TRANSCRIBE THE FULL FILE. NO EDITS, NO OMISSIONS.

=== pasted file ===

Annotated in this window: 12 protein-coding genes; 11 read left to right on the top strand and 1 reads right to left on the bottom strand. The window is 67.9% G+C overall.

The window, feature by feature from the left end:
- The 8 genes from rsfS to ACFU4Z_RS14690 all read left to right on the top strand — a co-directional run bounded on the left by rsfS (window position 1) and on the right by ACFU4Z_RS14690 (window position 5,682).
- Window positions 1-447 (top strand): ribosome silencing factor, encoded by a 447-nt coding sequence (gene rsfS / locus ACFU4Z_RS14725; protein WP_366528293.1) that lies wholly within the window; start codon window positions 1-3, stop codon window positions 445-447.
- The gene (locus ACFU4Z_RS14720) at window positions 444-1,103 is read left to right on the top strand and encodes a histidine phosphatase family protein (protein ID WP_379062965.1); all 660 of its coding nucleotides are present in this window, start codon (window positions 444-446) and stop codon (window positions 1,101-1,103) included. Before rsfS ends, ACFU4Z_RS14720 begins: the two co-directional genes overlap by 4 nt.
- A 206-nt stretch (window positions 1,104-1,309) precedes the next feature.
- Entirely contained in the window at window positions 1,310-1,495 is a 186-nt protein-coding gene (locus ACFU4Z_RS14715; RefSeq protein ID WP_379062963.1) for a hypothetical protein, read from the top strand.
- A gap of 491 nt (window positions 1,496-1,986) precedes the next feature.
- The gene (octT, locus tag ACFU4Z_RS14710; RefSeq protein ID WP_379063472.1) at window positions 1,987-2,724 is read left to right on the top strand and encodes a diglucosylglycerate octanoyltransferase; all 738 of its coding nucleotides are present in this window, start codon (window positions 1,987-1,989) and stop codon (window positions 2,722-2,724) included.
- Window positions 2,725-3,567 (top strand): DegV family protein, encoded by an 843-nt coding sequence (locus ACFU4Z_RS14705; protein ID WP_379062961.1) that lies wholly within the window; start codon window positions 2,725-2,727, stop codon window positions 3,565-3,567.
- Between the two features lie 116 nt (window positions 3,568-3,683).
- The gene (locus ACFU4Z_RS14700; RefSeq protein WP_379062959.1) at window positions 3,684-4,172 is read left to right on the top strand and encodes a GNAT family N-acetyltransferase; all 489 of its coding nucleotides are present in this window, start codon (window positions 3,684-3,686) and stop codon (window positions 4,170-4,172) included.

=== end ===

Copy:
Annotated in this window: 12 protein-coding genes; 11 read left to right on the top strand and 1 reads right to left on the bottom strand. The window is 67.9% G+C overall.

The window, feature by feature from the left end:
- The 8 genes from rsfS to ACFU4Z_RS14690 all read left to right on the top strand — a co-directional run bounded on the left by rsfS (window position 1) and on the right by ACFU4Z_RS14690 (window position 5,682).
- Window positions 1-447 (top strand): ribosome silencing factor, encoded by a 447-nt coding sequence (gene rsfS / locus ACFU4Z_RS14725; protein WP_366528293.1) that lies wholly within the window; start codon window positions 1-3, stop codon window positions 445-447.
- The gene (locus ACFU4Z_RS14720) at window positions 444-1,103 is read left to right on the top strand and encodes a histidine phosphatase family protein (protein ID WP_379062965.1); all 660 of its coding nucleotides are present in this window, start codon (window positions 444-446) and stop codon (window positions 1,101-1,103) included. Before rsfS ends, ACFU4Z_RS14720 begins: the two co-directional genes overlap by 4 nt.
- A 206-nt stretch (window positions 1,104-1,309) precedes the next feature.
- Entirely contained in the window at window positions 1,310-1,495 is a 186-nt protein-coding gene (locus ACFU4Z_RS14715; RefSeq protein ID WP_379062963.1) for a hypothetical protein, read from the top strand.
- A gap of 491 nt (window positions 1,496-1,986) precedes the next feature.
- The gene (octT, locus tag ACFU4Z_RS14710; RefSeq protein ID WP_379063472.1) at window positions 1,987-2,724 is read left to right on the top strand and encodes a diglucosylglycerate octanoyltransferase; all 738 of its coding nucleotides are present in this window, start codon (window positions 1,987-1,989) and stop codon (window positions 2,722-2,724) included.
- Window positions 2,725-3,567 (top strand): DegV family protein, encoded by an 843-nt coding sequence (locus ACFU4Z_RS14705; protein ID WP_379062961.1) that lies wholly within the window; start codon window positions 2,725-2,727, stop codon window positions 3,565-3,567.
- Between the two features lie 116 nt (window positions 3,568-3,683).
- The gene (locus ACFU4Z_RS14700; RefSeq protein WP_379062959.1) at window positions 3,684-4,172 is read left to right on the top strand and encodes a GNAT family N-acetyltransferase; all 489 of its coding nucleotides are present in this window, start codon (window positions 3,684-3,686) and stop codon (window positions 4,170-4,172) included.